Pardubický perník (Pardubice biscuit)

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Pardubický perník

CZO Pardubický perník is a biscuit produced from wheat flour, sugar, egg, honey, jam, vegetable fats, cocoa, gingerbread spice mixture (cinnamon, coriander, cloves, aniseed and allspice) and raising agents. ‘Pardubický perník’ is made in two variants:

a) as a filled product in which a filling is sandwiched between two identical pieces of gingerbread, or, in some cases, in which a filling is placed in a single piece of gingerbread. The products are always coated with a fat-based or sugar glaze or in chocolate. The product is packaged.

b) as gingerbread figures produced by cutting out or pressing out various traditional two-dimensional shapes (hearts, boys or girls in traditional costumes, horses, horse riders, bells, Christmas trees, motor cars, locomotives, stars, various animals, baskets, characters from folk-tales, four-leaved clovers, horse-shoes, Easter eggs, cribs and Christmas themes), or making three-dimensional forms (chalets, boxes, cradles, sledges, coaches and carriages, with or without horses, books, various animals, slippers, baskets, cribs and Christmas trees), from gingerbread dough.

After baking they are coated with a sugar or fat-based glaze or, in some cases, decorated using a sugar or fat-based glaze. The products are packaged in foil.

Geographical area:

The geographical area within which ‘Pardubický perník’ is produced is limited to the cad astral district of the city of Pardubice and that of the municipality of Spojil.

Method of production:

‘Pardubický perník’ is a bakery product, the production method of which has changed little over a period of three centuries. It is produced in two stages, separated by a gap of a few days. The first stage consists of making the basic dough, which is then left to rest for a few days before being processed. The second stage begins by mixing into the dough the egg contents, jam, spices and raising agent until an elastic mass is produced which is then rolled out into a sheet which is further processed as follows:

— in the case of the filled gingerbread products, identical pieces of dough are cut or pressed out, baked in an oven, filled and coated with a glaze or in chocolate, and packaged in foil bearing the requisite information about the product, or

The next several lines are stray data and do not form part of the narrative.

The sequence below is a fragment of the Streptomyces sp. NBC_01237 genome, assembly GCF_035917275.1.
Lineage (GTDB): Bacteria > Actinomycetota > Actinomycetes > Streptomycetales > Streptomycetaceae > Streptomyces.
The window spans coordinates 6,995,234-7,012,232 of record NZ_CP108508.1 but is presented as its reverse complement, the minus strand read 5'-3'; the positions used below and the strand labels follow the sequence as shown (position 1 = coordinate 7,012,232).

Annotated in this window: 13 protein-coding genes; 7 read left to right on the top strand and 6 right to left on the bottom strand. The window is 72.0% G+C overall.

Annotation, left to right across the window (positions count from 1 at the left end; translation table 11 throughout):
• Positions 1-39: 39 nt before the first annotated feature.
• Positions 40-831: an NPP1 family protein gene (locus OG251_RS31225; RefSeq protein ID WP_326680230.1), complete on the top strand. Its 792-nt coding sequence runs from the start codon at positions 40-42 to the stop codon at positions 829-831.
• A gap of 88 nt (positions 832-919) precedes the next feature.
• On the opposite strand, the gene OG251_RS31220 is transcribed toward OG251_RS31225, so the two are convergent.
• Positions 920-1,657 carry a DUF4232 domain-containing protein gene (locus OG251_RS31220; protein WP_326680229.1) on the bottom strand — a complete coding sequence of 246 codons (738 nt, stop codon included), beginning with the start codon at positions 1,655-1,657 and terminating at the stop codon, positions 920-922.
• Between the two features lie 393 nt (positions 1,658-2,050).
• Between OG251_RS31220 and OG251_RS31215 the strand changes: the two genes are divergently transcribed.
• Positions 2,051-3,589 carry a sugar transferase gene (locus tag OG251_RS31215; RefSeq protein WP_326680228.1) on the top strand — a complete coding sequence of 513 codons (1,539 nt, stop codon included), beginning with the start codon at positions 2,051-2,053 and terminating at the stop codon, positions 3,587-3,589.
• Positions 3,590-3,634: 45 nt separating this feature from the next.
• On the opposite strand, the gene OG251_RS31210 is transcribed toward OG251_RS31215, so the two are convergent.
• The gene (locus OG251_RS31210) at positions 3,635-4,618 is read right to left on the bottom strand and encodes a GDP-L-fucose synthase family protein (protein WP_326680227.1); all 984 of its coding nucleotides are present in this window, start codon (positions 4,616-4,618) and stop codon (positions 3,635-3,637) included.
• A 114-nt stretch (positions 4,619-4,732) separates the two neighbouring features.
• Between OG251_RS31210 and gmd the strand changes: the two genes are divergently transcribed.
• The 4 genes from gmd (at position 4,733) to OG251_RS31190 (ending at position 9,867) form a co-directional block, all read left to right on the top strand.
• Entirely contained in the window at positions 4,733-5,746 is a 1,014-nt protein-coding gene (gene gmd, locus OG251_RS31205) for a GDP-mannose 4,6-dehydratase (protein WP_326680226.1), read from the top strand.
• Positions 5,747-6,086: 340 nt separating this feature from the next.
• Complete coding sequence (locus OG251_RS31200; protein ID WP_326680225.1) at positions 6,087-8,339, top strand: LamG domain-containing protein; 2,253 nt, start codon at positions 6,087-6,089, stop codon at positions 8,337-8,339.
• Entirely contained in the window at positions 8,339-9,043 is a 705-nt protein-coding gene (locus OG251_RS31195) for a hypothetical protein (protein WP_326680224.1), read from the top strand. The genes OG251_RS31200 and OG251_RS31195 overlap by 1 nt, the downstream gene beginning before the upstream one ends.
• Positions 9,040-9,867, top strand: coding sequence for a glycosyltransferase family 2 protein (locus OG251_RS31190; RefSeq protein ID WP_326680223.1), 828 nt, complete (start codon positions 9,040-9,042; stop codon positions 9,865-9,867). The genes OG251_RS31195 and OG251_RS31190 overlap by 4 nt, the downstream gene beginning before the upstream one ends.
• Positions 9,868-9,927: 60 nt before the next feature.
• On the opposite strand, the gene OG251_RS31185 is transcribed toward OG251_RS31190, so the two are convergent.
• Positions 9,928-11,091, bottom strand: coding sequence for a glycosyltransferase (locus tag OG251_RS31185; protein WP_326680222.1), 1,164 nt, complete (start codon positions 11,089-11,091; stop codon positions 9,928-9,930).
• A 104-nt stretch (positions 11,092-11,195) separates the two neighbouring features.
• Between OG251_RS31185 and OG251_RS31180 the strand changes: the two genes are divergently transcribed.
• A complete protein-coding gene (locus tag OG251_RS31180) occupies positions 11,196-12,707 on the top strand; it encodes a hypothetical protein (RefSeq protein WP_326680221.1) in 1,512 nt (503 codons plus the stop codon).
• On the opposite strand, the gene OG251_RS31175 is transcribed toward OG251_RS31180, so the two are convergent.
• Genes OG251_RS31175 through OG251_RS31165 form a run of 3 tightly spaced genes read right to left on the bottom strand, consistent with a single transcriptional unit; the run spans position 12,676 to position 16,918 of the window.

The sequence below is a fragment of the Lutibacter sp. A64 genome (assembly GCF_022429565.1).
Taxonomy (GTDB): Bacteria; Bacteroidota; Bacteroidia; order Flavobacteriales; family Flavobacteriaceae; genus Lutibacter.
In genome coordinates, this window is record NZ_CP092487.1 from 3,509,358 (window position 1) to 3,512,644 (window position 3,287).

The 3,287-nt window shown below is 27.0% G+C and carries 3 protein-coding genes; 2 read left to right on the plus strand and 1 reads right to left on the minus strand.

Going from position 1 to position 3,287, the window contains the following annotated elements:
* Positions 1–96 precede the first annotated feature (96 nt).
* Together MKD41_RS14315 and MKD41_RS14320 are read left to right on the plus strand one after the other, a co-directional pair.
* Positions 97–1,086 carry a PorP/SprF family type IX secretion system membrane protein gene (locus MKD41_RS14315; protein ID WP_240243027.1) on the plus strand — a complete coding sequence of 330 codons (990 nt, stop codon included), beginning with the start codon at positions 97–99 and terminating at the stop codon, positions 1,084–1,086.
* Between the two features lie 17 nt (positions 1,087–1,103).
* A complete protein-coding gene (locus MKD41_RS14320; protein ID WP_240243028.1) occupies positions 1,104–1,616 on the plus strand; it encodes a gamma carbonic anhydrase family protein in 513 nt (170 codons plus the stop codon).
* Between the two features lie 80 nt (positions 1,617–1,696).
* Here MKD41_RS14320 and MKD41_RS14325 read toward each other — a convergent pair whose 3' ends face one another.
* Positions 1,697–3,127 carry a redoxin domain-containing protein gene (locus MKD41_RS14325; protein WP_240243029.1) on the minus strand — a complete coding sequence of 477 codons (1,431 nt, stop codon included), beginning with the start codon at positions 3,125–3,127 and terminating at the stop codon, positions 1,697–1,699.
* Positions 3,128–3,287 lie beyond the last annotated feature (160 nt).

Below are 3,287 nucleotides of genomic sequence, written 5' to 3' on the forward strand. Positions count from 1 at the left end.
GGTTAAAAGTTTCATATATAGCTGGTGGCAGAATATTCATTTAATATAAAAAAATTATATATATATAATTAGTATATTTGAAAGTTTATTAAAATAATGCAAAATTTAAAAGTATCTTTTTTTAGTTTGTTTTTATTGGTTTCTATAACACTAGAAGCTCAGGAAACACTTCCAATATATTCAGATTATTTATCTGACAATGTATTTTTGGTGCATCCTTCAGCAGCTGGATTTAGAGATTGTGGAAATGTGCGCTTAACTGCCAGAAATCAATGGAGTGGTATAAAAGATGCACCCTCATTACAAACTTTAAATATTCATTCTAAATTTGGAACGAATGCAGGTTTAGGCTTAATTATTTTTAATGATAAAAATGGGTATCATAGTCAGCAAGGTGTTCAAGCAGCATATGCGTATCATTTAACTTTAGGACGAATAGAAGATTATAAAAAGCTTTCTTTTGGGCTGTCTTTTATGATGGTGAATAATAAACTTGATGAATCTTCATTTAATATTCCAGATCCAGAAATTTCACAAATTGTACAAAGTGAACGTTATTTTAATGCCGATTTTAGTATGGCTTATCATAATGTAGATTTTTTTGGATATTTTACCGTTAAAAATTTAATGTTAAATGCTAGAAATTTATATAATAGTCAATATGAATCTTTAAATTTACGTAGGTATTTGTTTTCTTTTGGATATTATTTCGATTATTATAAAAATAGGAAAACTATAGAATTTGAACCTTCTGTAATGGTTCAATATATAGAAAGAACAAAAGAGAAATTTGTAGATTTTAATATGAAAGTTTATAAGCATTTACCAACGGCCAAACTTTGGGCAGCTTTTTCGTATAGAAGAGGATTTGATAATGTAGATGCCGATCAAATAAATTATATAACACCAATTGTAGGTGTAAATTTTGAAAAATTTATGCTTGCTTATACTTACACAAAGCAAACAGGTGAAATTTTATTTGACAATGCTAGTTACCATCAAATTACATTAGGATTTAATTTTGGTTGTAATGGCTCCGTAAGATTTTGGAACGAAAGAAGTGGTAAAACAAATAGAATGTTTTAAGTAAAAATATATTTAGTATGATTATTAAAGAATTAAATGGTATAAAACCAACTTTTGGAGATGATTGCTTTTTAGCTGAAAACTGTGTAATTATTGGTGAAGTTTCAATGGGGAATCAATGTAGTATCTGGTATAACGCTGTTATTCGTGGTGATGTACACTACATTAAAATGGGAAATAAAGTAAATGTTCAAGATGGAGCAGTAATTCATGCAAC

— in the case of the shaped gingerbread products, pieces of dough are cut or pressed out into the relevant shape or are used to form a three-dimensional structure.

They are baked in an oven, left to cool down and then coated with a glaze or in chocolate, or left uncoated. The resulting products are then decorated by hand using sugar, fat or chocolate, before being packaged in a packet bearing information on the product. The entire production process, including packaging, takes place at production facilities within the defined area. Packaging directly on the producer's premises is necessary as a consequence of the nature of the product: the quality of unpackaged finished products might be impaired during transport as a result of damage to coatings and decorations and is also a legal requirement, as the law specifies that rusks and biscuits and preserved pastry goods and cakes must be packaged on the manufacturer's premises.


The history of gingerbread making in Pardubice can be traced back to the 16th century, and the right to produce this product there was upheld by the Empress Maria-Theresia in 1759. Production took off in the 20th century, when industrial production was introduced, alongside the traditional artisanal methods. The exceptional reputation enjoyed by ‘Pardubický perník’ today in the eyes of the public is evidenced by newspaper articles (in Noviny Pernštejn, Blesk etc) and by photographs taken during the visit by Vaclav Havel, the then President of the Czech Republic, to the factory of Goldfein CZ. It is therefore clear that Pardubice has long been a place where specialised craftspeople have trained and worked, acquiring total mastery of the art of making gingerbread and that their intellectual property has been handed down to their successors. The typical designs used to decorate ‘Pardubický perník’ are also part of this craft. These styles and the method of decoration are not taught anywhere and are passed on only through practical experience of making the product.

Reference: The European Commission